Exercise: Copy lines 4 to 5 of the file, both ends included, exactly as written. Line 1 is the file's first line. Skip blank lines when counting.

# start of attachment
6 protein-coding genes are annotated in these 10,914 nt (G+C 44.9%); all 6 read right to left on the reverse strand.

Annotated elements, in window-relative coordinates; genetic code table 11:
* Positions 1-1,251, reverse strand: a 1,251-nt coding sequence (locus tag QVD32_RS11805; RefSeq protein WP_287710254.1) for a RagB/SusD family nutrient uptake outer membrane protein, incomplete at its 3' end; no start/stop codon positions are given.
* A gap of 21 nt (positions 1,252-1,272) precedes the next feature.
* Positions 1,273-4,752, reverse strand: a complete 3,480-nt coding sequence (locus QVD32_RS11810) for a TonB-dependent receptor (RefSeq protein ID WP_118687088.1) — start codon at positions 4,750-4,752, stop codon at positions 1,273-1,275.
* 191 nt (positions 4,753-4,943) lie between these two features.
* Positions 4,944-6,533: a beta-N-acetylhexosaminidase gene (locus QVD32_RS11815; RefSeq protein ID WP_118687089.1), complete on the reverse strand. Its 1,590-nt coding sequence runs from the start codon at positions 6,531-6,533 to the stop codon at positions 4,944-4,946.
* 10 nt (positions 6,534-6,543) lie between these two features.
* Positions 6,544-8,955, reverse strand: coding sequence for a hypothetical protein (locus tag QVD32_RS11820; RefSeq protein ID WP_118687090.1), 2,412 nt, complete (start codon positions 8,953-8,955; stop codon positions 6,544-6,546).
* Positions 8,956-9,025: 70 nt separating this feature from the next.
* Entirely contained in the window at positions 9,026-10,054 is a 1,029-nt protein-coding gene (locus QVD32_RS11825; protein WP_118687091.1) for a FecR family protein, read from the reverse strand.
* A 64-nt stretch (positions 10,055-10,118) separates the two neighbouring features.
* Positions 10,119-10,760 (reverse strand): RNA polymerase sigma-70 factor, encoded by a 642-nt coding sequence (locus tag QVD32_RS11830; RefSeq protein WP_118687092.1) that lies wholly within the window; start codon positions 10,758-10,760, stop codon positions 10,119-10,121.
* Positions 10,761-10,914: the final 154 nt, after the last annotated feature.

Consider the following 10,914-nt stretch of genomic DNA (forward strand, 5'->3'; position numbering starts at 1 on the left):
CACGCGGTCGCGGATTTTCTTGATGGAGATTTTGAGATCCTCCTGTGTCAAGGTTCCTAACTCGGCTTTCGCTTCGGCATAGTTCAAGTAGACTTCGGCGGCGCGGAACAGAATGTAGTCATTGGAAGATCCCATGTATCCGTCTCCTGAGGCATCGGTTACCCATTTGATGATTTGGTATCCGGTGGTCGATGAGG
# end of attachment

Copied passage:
* A gap of 21 nt (positions 1,252-1,272) precedes the next feature.
* Positions 1,273-4,752, reverse strand: a complete 3,480-nt coding sequence (locus QVD32_RS11810) for a TonB-dependent receptor (RefSeq protein ID WP_118687088.1) — start codon at positions 4,750-4,752, stop codon at positions 1,273-1,275.